With my ECV date looming this time around I went through various phases: panic, depression, fear… until finally, the week before my appointment, I allowed myself to give up. I cancelled my last acupuncture appointment and while I continued to do all the spinning babies exercises and yoga and so on, it was without pressure. I resigned myself to the fact that I would be going in for the ECV. I accepted it. In my mind the ECV was the next turning point in this pregnancy. I just had to get myself to that date, and wait and see what would come next.

One mistake I did repeat was searching for other experiences on the internet. Unfortunately there are lots of women who have had difficult ECVs and I didn’t find many positive experiences. (In saying that I know there was apparently a really positive ECV video being passed around on Facebook a few weeks ago but I was too frightened to watch it at the time and now I can’t find it… if anyone has the link please let me know and I’ll add it here.) [*UPDATE – here is the link. I haven’t watched it myself, still can’t bring myself to but perhaps I will after I have had the baby!]

I want to share my ECV experiences for others who might be thinking about choosing this option. This time it was a no brainer, but I remember it being a difficult decision the first time, and as discussed in my last post, there seems to be a lack of positive stories floating around in the birth arena.

For those of you who don’t know, an ECV is a procedure which takes place in hospital by an obstetrician. During an ECV a baby is manually encouraged to turn from breech position to head down by use of the obstetrician’s hands on the woman’s stomach. My father in law asked me afterwards, “So they… use their hands to… go… up… internally and… twist the baby…” UP? NO! I had to stop myself from crying I was trying not to laugh so hard. Rest assured, it is all done from the outside people.

I have gone down the ECV road twice now during my last two pregnancies. It is not something I would like to repeat and certainly didn’t imagine myself having to do it again this pregnancy, but I would do it again a million times over before being bullied into a caesarean simply due to breech position, which is sadly what happens at a lot of hospitals in Australia. There are certain risks that go with getting an ECV. If you’re considering getting one I would do some research yourself and ensure that it is the right decision for you. Some people decide not to go ahead after they have read more about them, it is entirely your individual choice.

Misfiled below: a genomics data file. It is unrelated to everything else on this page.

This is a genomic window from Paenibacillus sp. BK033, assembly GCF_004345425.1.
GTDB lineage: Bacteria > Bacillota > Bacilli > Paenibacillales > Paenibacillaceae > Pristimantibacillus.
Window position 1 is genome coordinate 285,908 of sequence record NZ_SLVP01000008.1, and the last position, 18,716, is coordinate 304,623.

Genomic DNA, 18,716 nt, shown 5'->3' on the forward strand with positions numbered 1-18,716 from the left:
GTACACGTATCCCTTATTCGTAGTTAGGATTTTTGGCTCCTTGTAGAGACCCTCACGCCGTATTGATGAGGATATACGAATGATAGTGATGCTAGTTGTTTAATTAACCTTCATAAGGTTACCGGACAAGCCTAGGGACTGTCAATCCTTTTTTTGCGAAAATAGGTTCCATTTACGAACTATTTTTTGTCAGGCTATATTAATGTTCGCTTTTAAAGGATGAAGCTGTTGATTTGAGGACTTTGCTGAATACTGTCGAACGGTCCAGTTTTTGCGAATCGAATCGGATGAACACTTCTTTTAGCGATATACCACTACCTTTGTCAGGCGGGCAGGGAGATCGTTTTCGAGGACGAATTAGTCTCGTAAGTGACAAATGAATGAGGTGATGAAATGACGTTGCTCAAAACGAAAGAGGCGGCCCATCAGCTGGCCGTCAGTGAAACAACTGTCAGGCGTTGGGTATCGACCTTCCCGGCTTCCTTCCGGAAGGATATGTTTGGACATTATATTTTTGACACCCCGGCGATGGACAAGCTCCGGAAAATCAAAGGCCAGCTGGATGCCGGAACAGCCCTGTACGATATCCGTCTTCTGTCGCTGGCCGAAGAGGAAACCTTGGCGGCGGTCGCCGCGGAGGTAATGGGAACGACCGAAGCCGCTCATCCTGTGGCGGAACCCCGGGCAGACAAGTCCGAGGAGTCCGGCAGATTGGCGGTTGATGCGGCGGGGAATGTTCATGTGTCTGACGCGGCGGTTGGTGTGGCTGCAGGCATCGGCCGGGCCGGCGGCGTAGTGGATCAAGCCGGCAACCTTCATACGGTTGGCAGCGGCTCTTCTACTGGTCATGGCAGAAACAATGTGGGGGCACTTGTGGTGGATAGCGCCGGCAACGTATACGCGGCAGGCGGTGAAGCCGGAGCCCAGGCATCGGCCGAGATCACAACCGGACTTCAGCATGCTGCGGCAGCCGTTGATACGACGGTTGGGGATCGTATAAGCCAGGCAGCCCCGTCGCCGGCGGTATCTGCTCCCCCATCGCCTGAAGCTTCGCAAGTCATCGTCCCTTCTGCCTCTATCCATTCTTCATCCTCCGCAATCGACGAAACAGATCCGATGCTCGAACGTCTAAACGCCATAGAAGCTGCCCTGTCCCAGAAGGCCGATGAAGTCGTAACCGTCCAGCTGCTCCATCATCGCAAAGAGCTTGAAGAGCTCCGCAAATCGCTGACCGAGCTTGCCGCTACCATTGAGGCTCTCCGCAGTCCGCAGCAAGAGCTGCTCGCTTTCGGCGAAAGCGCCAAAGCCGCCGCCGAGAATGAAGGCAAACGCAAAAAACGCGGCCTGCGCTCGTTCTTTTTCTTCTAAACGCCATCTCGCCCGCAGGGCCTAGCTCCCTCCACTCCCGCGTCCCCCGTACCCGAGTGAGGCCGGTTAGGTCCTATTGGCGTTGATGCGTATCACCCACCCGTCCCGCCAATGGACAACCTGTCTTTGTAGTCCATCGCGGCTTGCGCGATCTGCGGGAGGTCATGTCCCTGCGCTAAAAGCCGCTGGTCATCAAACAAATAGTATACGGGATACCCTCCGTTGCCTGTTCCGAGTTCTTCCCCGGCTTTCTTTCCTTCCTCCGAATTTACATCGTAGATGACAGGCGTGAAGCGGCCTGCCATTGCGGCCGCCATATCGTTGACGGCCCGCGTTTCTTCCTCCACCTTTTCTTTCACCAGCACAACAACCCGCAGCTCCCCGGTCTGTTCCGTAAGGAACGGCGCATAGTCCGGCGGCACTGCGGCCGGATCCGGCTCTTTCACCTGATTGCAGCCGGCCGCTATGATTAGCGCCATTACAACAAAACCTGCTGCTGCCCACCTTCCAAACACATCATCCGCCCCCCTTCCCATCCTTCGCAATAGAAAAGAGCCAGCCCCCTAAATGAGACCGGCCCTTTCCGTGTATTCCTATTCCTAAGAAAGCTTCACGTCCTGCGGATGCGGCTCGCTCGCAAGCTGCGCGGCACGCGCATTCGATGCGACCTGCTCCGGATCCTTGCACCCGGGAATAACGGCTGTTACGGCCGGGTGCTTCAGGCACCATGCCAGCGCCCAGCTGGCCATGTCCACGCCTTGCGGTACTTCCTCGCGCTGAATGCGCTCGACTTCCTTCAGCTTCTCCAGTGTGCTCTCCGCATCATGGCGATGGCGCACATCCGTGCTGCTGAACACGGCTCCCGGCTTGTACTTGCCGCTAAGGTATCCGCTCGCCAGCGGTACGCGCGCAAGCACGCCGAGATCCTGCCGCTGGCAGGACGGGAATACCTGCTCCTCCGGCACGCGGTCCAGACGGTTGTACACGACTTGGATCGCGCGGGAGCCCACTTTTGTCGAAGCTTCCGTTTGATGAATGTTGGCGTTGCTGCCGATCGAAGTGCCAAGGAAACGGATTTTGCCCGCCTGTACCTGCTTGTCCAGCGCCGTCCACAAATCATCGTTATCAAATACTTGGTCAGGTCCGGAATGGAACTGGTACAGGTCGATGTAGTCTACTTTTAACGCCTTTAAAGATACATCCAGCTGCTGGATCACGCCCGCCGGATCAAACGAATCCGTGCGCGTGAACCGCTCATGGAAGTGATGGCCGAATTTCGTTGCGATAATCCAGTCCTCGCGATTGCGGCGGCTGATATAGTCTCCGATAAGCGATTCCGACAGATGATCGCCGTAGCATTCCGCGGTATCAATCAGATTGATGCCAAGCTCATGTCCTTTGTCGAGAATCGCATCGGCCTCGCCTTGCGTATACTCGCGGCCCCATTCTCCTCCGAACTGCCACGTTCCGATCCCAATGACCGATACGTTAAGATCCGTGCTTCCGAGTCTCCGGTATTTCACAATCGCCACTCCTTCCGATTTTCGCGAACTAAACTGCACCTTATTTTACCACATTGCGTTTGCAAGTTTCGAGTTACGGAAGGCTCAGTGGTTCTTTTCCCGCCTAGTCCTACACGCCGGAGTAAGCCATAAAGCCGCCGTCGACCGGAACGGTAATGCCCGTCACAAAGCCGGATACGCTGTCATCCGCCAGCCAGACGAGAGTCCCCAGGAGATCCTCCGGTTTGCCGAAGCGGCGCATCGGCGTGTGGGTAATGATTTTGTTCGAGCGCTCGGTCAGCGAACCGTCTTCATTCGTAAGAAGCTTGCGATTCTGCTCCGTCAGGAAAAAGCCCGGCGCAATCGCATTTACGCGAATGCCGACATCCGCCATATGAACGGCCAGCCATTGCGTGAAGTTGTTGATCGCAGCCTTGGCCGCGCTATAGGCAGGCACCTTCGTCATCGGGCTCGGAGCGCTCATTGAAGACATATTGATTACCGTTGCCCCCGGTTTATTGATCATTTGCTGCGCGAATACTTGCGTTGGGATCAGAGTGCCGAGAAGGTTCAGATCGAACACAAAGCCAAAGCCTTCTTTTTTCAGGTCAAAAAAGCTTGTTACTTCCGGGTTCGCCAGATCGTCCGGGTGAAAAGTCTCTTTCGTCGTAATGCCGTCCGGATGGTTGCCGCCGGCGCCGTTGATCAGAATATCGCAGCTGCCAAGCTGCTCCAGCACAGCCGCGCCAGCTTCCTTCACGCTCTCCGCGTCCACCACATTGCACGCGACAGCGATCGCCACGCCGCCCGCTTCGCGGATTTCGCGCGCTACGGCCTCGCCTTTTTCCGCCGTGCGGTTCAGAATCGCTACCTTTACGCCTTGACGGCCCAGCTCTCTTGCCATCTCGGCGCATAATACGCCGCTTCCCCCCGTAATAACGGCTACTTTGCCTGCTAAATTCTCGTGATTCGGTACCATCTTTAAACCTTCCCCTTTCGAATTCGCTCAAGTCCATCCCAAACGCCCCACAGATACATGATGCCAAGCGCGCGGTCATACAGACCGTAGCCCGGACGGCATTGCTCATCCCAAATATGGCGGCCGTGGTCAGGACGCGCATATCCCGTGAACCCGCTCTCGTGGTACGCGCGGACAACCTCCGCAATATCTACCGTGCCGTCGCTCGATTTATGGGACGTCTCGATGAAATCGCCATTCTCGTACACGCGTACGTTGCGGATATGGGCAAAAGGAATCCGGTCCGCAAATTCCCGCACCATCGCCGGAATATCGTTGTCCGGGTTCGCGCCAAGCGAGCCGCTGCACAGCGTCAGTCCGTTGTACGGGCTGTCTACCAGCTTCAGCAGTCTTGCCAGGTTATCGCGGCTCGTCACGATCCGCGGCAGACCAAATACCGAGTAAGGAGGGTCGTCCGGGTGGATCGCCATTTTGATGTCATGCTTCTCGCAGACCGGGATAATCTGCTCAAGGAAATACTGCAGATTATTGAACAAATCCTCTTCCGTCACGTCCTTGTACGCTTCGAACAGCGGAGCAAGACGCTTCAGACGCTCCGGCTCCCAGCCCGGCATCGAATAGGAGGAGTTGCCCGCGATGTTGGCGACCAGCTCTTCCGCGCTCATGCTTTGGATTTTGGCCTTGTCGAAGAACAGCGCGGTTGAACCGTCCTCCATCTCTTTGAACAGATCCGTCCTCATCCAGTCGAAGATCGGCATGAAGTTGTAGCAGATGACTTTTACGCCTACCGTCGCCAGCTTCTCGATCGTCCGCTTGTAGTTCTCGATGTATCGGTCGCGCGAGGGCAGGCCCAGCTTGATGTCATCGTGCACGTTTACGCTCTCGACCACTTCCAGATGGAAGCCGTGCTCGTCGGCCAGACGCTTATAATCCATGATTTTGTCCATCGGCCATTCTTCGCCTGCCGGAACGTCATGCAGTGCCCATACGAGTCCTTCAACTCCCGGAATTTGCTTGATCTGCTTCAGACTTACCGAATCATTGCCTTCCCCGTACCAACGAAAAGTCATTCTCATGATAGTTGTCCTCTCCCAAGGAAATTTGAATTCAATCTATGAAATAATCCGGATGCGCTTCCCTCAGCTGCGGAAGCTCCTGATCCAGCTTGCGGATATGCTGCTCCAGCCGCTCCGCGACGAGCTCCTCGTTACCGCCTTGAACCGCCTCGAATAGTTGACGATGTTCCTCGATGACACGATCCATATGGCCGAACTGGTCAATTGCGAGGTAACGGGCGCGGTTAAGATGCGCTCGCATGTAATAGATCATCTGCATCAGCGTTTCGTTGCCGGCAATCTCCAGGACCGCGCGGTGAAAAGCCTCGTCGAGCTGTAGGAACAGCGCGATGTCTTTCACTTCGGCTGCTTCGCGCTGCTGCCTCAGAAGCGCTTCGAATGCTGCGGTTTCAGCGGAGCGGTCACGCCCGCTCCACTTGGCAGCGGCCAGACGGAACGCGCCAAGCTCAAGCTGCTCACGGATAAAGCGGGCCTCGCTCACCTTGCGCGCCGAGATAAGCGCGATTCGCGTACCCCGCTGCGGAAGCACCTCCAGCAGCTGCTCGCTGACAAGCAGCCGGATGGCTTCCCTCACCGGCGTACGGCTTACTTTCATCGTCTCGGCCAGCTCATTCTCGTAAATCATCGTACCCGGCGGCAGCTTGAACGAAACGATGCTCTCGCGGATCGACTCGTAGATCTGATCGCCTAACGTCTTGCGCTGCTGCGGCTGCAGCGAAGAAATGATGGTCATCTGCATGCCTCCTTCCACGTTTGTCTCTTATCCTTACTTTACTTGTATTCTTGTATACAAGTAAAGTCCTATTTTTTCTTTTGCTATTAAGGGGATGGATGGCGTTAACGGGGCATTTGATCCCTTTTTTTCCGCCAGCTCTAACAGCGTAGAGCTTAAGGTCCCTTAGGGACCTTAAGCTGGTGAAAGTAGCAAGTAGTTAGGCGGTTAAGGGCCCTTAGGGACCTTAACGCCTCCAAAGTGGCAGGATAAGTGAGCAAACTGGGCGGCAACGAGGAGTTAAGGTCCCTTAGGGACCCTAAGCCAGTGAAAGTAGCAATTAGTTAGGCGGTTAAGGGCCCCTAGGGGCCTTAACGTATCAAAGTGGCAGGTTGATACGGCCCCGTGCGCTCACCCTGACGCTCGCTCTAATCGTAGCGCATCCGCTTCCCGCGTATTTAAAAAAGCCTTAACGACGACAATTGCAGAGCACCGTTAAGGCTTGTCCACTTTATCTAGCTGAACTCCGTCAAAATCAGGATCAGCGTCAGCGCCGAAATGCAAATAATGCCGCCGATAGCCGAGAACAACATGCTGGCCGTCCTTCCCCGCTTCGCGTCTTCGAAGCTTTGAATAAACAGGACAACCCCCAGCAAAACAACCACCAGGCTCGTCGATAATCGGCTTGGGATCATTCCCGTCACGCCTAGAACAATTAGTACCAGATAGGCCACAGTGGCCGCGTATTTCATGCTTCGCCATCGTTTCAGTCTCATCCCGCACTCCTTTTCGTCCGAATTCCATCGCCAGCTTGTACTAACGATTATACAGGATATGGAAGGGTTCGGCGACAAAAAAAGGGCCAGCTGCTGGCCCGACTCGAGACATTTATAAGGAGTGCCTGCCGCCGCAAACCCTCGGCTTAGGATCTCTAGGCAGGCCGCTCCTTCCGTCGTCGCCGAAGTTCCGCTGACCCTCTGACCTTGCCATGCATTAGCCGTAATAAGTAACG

Onto the ECV. When I arrived at the hospital I was given a very brief ultrasound just to confirm that the hard round ball under my ribs was in fact a head and not a strangely shaped bottom. It was, so I was hooked up to monitoring for about 20 minutes. After that I was met by the consultant obstetrician who would be doing my ECV. She did a more thorough ultrasound to check that there wasn’t any obvious reason for the baby to be in breech position, and measured things like the baby’s estimated weight, checked where the cord and the placenta were, and basically made sure the conditions were optimal to attempt the ECV.

Usually women are given a drip with a medication that helps to relax the uterus during the procedure. Last pregnancy I was told that my stomach was relaxed enough to attempt the ECV without the drip. I’m terrified of drips so I was very thankful to my yoga breathing for getting me out of that one! This time, at a different and more stringent hospital I was really worried they would make me have the drip. I mentioned that I hadn’t had it last time and the consultant had a feel and was happy to attempt without the medication, and all went smoothly. I would definitely ask if this is a possibility if you are going for an ECV. The medication can make your heart race and make you feel a bit anxious, in a situation where you are probably already sweating it out a little. I was also told by the registrar that did my first ECV that he preferred not to use the drip if possible as while your stomach is relaxed under medication it is easier for the baby to flip back around afterwards. I have no idea if this is true so don’t take my word for gospel, but it does seem to make sense.